The hotel restaurant is convenient for dinner, the food is ok but the biggest appeal is the young waiter who has the prettiest face and gayest manner – and if he really is male, he’s still waiting for his voice to change! Gerard and I continue to speculate. Looking for something better for breakfast and lunch, we chance upon the perfect family eatery, the Mystic Mountain close by – no frills home-cooked food (why do they bother with a menu when the same few items are all that’s available – unless you request an hour ahead of time) and darjeeling tea served in a delicate china tea set with a Queen Anne teapot (just as I’d fantasized!).
The Mistyc Mountain is in the midst of a renovation and most of the time we’re the only paying customers – those eating with us are either working on the renovation or family members. I almost feel as if we’re interrupting by requesting a meal. But they’re happy to serve us and on each return visit give us a little something extra – fresh coriander salsa with our papads, cashews and raisins in our porridge… A common practice in family-run restaurants in Morocco once you became a regular customer – but we’ve not experienced this in India before. Over time we get to know the family better – the owner’s son died from a heart attack three years ago during the earthquake that was epicentered in nearby Sikim. He was only 30 years old. “Slowly, slowly, she says, “We’re putting our life back together again.”
At this time of year, the sun shines most mornings, but by afternoon clouds roll in, the wind picks up and rattles the wooden window frames of our room, and then rain drops spatter the glass. Neither the weather nor our fragile bronchial condition are conducive to trekking too far. But one morning, while the sun’s still shining, we walk to the nearest town, Ghoum. The lanes with their hedgerows and spring flowers would seem like England if we weren’t 2200 meters above sea level. Along the way, we stopped at the Alubari (potato field) monastery. Another morning we make the long descent to the bottom of town and roam around the Botanical Gardens. Amidst tall pines, willows and maples, walkways zizag down to a slightly dilapidated Victorian greenhouse but it’s awash with the color of spring flowers and most prominently, two thick ropes of wisteria in full bloom. On afternoons when it’s not raining, we stroll on the Mall with its Victorian wooden cottages housing tea rooms, a well-stocked Oxford Bookstore and a family-run photographer’s shop that displays 60 year old pictures of colonialists in riding jodhpurs looking in the very same shop window.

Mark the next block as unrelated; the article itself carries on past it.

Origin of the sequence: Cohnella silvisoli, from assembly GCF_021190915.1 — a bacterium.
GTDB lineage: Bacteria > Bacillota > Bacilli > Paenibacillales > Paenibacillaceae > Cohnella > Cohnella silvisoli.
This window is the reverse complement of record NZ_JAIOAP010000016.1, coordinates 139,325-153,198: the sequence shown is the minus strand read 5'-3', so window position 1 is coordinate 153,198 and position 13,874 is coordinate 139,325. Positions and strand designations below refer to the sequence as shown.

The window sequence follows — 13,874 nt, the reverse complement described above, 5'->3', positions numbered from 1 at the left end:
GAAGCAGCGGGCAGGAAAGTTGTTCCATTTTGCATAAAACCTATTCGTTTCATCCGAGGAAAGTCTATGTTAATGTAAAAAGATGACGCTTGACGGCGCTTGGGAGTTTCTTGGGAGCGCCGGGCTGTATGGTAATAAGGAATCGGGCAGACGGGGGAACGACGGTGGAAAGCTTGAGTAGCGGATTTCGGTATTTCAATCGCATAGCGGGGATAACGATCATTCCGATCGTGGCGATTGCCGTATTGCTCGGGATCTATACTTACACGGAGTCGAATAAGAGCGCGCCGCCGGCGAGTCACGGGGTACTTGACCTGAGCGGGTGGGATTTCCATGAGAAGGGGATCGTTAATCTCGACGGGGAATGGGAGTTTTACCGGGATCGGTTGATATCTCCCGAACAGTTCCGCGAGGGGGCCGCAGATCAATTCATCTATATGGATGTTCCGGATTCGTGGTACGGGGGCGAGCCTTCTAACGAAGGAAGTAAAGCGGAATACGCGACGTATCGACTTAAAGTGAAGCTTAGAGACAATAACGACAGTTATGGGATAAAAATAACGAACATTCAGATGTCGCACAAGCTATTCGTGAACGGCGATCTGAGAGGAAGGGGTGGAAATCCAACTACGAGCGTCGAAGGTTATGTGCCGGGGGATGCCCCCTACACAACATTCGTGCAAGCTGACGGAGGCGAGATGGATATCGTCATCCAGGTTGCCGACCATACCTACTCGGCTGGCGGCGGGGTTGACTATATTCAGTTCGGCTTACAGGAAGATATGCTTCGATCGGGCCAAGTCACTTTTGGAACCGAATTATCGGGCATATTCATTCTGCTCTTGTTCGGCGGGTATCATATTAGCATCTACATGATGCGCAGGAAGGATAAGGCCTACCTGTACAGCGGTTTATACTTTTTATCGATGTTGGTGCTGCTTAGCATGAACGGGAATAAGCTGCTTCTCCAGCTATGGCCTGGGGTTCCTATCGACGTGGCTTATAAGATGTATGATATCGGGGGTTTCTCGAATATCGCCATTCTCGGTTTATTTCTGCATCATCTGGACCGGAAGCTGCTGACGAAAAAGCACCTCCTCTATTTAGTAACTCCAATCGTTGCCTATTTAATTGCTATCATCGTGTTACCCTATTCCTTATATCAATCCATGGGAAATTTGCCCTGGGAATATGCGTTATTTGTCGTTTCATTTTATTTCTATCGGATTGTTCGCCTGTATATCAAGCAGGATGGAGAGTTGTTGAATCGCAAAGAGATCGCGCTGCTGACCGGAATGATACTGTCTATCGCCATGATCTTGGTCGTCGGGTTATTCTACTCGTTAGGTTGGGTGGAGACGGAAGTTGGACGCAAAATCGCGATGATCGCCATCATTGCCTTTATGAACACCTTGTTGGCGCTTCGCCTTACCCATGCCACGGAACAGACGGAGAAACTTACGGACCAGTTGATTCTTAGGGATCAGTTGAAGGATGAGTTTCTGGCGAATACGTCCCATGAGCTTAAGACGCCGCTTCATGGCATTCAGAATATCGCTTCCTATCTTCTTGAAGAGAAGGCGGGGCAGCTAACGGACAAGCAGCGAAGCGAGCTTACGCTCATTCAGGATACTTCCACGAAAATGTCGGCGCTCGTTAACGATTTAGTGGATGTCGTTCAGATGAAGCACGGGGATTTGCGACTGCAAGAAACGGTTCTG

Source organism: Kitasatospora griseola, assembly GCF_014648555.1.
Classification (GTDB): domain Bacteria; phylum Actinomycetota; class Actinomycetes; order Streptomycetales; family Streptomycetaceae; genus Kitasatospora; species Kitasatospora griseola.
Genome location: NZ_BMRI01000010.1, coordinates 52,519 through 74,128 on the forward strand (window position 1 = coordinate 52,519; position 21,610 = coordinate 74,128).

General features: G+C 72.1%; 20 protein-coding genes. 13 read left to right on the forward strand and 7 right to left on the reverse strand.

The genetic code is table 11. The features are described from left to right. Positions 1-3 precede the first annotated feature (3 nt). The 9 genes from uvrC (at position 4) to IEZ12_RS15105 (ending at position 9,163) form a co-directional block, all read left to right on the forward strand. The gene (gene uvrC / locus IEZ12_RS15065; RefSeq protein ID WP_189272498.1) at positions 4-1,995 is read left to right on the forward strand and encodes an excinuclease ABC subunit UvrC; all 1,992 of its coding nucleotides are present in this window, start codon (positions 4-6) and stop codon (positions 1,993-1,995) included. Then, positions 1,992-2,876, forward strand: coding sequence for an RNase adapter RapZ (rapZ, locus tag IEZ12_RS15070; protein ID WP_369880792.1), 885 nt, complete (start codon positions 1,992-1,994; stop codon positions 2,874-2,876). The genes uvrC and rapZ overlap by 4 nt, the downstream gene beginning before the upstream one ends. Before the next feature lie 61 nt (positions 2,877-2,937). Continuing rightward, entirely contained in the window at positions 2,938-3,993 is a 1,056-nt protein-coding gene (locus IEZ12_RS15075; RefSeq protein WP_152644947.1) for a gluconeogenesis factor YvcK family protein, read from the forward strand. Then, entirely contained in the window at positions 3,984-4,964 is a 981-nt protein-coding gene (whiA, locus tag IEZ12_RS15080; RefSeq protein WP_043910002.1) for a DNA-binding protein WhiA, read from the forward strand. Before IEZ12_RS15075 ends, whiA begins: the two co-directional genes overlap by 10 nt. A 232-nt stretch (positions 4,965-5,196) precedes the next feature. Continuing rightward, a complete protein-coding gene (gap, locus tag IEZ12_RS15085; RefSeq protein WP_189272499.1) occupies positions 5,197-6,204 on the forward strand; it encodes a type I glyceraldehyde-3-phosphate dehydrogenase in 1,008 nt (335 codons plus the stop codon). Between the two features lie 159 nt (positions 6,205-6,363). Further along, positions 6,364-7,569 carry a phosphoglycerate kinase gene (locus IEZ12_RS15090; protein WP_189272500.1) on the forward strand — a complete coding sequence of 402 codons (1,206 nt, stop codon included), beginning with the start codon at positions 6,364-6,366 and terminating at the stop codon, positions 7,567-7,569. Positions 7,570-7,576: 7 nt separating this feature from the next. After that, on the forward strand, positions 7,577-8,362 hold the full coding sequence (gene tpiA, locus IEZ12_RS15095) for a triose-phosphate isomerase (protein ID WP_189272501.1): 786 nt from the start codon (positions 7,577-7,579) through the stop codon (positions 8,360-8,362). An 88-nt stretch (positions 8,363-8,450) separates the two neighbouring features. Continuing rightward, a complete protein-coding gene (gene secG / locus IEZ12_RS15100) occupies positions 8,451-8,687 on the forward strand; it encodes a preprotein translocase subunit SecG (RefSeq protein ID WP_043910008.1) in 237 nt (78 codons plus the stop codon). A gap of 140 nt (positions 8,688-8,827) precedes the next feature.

They say familiarity breeds contempt, but in this case it’s the opposite; the more we get to know the town the more we like it – the footpaths climbing up the mountain, past little houses fillws with window boxes of spring flowers, a boys boarding sch
ool, a cricket field; the whistle of the toy steam train as it echoes through the whole hill station – nostalgic of an old black and white British movie; the friendly Nepalese immigrants their striking features a mix of Indian and Chinese, the young women with their almond-shaped eyes accentuated with kohl and flowing black hair, the round faced, pink cheeked children in their oversized school uniforms. Darjeeling is famous for tea and its vistas – we’ve had plenty of tea but almost no vistas. Inspite of this we’ve grown very fond of the town and talk about coming back after the monsoon when the mountains are clear.
As a political footnote: The Ghorkas, the indigenous people, have been agitating for an independent state from west Bengal for many years, and waged a particularly violent and unsuccessful campaign during the 1980s. (Inheritance of Loss, Kiran Desai). Even in more recent times, they would throw up blockades stopping traffic from entering and leaving Darjeeling. On our last day, a rally was staged down in the bazaar which resulted in almost all the shops and restaurants in the town closing. The most reasonable explanation we could get was that the shopkeepers were nervous of an outbreak of violence. But in this case, it didn’t happen.